How to Have Difficult Conversations With Friends

How to Have Difficult Conversations With Friends

Navigating through a tough conversation? Be grateful for the gift of friends who disagree with you



Let's face it, it takes us completely aback when we realize we're imperfect beings prone to error in judgment. Who actually likes being told they're wrong? Sometimes, it can feel like a direct attack but truth be told, most of the time, we've known these things about ourselves all along. It just takes the loving—and gentle—rebuke of a friend to take small yet substantive steps towards emotional and mental maturity.


A lot of the conversations we're having now are uncomfortable yet necessary. Amid such an impassioned climate, our unfiltered thoughts are put out in the open whether it highlights our thoughts on politics, our personal belief systems and more. If we lived in a perfect world, there would be no need for confrontation, and we'd go on our days blissfully ignorant. But then that would take from the important healing needed to be done.


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Social media is an incredibly convenient tool to evade confrontation. One can easily publish an emotionally fueled 280-character rant hinting on friends or contacts, hoping they'd eventually catch on. This just adds fuel to the fire—especially once “receipts” are taken.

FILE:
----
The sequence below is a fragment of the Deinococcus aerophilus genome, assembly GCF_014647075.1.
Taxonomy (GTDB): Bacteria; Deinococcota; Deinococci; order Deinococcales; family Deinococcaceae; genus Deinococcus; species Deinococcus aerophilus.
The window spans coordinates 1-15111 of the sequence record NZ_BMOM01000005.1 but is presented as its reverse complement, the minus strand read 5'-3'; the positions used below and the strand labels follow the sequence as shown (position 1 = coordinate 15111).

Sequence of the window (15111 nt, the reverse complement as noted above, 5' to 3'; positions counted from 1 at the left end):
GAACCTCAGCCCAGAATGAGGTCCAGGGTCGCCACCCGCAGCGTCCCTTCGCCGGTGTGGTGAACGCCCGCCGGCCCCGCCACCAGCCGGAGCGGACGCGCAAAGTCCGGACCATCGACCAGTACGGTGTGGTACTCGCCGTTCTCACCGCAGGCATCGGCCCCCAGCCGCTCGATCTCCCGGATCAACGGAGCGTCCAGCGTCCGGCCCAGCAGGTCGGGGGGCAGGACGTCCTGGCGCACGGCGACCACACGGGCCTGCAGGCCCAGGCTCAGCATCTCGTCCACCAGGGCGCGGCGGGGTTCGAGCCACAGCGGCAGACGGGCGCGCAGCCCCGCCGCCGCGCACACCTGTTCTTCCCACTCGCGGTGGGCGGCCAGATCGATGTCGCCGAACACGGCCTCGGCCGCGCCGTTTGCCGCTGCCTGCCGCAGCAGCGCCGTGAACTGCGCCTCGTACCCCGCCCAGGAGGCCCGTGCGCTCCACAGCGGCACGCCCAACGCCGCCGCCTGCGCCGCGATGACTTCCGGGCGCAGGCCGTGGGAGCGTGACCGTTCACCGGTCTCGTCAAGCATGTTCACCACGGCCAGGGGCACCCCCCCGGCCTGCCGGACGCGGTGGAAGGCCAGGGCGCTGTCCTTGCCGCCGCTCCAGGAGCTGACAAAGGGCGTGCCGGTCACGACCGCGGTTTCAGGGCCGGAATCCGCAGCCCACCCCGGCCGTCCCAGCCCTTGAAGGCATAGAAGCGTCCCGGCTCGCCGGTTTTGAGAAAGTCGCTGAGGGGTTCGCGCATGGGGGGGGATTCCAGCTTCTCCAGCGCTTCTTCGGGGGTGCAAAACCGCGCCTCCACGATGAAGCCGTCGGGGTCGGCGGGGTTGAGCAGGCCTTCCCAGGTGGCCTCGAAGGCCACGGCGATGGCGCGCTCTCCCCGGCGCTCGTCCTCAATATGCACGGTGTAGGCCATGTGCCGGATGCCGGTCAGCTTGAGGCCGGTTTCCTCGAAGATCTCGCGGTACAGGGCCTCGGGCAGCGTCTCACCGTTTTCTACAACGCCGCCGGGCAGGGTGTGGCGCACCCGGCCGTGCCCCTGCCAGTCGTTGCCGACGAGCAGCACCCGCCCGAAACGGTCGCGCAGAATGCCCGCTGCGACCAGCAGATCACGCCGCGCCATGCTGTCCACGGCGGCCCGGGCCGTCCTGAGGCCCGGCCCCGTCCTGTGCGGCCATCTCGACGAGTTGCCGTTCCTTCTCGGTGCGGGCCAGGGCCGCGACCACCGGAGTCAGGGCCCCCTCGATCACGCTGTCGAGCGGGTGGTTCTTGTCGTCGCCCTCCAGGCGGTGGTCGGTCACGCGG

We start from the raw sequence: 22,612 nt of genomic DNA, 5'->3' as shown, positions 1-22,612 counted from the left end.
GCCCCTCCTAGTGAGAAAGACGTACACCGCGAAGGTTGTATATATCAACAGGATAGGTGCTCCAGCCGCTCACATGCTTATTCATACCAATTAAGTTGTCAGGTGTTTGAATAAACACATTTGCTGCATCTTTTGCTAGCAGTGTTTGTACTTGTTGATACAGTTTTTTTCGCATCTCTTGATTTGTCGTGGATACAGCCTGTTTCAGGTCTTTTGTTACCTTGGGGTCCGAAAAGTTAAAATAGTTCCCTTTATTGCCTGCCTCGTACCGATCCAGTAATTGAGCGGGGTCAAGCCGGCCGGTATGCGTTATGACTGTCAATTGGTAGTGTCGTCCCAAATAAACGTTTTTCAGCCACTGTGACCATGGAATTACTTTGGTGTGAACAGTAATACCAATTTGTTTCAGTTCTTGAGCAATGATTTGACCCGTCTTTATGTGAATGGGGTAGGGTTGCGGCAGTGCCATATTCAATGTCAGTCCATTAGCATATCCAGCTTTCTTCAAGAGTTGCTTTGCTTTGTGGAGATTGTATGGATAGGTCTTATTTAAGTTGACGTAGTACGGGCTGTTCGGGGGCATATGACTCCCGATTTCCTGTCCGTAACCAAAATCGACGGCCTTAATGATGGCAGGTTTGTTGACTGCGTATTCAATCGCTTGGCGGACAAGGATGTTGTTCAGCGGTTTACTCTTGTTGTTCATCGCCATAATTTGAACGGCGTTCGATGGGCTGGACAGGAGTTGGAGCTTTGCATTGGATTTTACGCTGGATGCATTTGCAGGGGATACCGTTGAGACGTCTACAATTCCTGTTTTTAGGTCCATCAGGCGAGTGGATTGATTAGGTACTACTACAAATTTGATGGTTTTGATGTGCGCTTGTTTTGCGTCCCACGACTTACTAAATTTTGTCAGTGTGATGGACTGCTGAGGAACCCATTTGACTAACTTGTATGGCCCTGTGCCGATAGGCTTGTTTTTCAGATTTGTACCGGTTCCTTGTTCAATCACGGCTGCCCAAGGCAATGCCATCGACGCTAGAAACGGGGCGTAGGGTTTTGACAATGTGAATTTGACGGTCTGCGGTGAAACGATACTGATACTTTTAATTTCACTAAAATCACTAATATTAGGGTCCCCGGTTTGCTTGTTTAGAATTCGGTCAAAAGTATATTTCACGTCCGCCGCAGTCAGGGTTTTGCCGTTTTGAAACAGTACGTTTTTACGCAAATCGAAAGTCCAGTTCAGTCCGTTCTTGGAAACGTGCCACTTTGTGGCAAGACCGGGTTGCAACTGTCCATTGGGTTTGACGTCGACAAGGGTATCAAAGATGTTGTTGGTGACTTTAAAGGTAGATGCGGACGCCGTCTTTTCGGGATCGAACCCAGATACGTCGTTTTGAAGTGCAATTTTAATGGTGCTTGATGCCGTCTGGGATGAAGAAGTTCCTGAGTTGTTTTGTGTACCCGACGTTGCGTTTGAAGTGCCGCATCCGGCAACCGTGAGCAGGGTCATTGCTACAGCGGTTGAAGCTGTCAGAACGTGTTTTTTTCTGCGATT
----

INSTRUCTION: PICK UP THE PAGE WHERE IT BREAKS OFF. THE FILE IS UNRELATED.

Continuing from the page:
Sounding off to others who aren't involved doesn't help either, especially when you're just hoping for somebody to take your side. It just takes away from wanting to deal with the situation. Suppressing your deep-seated issues for a long time adds unnecessary weight until it gets too heavy to carry. Communicate.



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Consider their mental space.

It's incredibly important to discern when it's the right time to have “the talk” on both ends. Are you in a calm, composed mental space where you can carry out a productive conversation without it becoming a fight? Is your friend going through something that might make your dialogue feel like an attack? If you need to sleep on it—for that seething anger to subside—let them know, before you say words you can't take back and make matters worse.


It's also crucial not to take their past traumas against them. If you were given sensitive information as a trusted confidante, keep it to yourself because you might just open wounds. And most importantly, when you've both already dealt with an issue from the past, don't bring it back or use it to reinforce your point.


Be comfortable with being wrong.

Feelings are not facts. It's our knee-jerk reaction to be defensive and reactive but take into consideration all sides—and the possibility of being wrong or simply misunderstood. And when you realize you've made a mistake, humble yourself and apologize. An ego bruised stings for a moment, but believe it or not, you eventually get over it.



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It's wise to choose your battles especially in personal relationships. Then again, it's better to talk it out than simply shutting these feelings out. When you do, learn when to take a step back when things are too heated, learn to apologize and give grace. We're all learning along the way.



Art Matthew Ian Fetalver

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